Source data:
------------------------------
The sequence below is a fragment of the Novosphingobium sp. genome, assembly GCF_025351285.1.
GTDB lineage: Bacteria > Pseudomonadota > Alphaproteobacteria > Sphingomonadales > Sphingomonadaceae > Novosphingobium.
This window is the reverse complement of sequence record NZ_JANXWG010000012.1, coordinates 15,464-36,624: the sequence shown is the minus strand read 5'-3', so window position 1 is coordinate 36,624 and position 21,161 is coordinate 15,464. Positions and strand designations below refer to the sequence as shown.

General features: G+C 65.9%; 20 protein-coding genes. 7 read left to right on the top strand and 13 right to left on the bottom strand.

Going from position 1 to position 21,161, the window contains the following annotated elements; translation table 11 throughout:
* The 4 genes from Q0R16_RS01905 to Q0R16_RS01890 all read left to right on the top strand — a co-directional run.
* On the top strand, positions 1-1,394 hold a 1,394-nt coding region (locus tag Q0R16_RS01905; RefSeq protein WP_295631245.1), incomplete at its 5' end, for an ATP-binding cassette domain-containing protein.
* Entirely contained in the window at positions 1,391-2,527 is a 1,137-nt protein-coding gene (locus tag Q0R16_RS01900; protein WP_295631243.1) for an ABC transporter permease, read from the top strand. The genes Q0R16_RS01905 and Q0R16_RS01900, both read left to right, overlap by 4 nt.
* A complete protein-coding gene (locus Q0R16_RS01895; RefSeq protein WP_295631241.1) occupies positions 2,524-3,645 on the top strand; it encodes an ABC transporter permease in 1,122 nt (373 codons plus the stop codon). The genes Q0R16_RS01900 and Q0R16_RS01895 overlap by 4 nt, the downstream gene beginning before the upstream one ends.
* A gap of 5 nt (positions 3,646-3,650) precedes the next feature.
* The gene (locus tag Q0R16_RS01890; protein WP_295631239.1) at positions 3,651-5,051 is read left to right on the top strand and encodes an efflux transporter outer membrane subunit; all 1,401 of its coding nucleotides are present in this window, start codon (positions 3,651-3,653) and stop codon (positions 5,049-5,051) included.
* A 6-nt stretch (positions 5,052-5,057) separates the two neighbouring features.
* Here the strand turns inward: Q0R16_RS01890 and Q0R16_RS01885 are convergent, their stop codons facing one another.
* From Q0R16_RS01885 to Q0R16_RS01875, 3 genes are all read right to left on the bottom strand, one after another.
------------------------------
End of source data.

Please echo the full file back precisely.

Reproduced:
The sequence below is a fragment of the Novosphingobium sp. genome, assembly GCF_025351285.1.
GTDB lineage: Bacteria > Pseudomonadota > Alphaproteobacteria > Sphingomonadales > Sphingomonadaceae > Novosphingobium.
This window is the reverse complement of sequence record NZ_JANXWG010000012.1, coordinates 15,464-36,624: the sequence shown is the minus strand read 5'-3', so window position 1 is coordinate 36,624 and position 21,161 is coordinate 15,464. Positions and strand designations below refer to the sequence as shown.

General features: G+C 65.9%; 20 protein-coding genes. 7 read left to right on the top strand and 13 right to left on the bottom strand.

Going from position 1 to position 21,161, the window contains the following annotated elements; translation table 11 throughout:
* The 4 genes from Q0R16_RS01905 to Q0R16_RS01890 all read left to right on the top strand — a co-directional run.
* On the top strand, positions 1-1,394 hold a 1,394-nt coding region (locus tag Q0R16_RS01905; RefSeq protein WP_295631245.1), incomplete at its 5' end, for an ATP-binding cassette domain-containing protein.
* Entirely contained in the window at positions 1,391-2,527 is a 1,137-nt protein-coding gene (locus tag Q0R16_RS01900; protein WP_295631243.1) for an ABC transporter permease, read from the top strand. The genes Q0R16_RS01905 and Q0R16_RS01900, both read left to right, overlap by 4 nt.
* A complete protein-coding gene (locus Q0R16_RS01895; RefSeq protein WP_295631241.1) occupies positions 2,524-3,645 on the top strand; it encodes an ABC transporter permease in 1,122 nt (373 codons plus the stop codon). The genes Q0R16_RS01900 and Q0R16_RS01895 overlap by 4 nt, the downstream gene beginning before the upstream one ends.
* A gap of 5 nt (positions 3,646-3,650) precedes the next feature.
* The gene (locus tag Q0R16_RS01890; protein WP_295631239.1) at positions 3,651-5,051 is read left to right on the top strand and encodes an efflux transporter outer membrane subunit; all 1,401 of its coding nucleotides are present in this window, start codon (positions 3,651-3,653) and stop codon (positions 5,049-5,051) included.
* A 6-nt stretch (positions 5,052-5,057) separates the two neighbouring features.
* Here the strand turns inward: Q0R16_RS01890 and Q0R16_RS01885 are convergent, their stop codons facing one another.
* From Q0R16_RS01885 to Q0R16_RS01875, 3 genes are all read right to left on the bottom strand, one after another.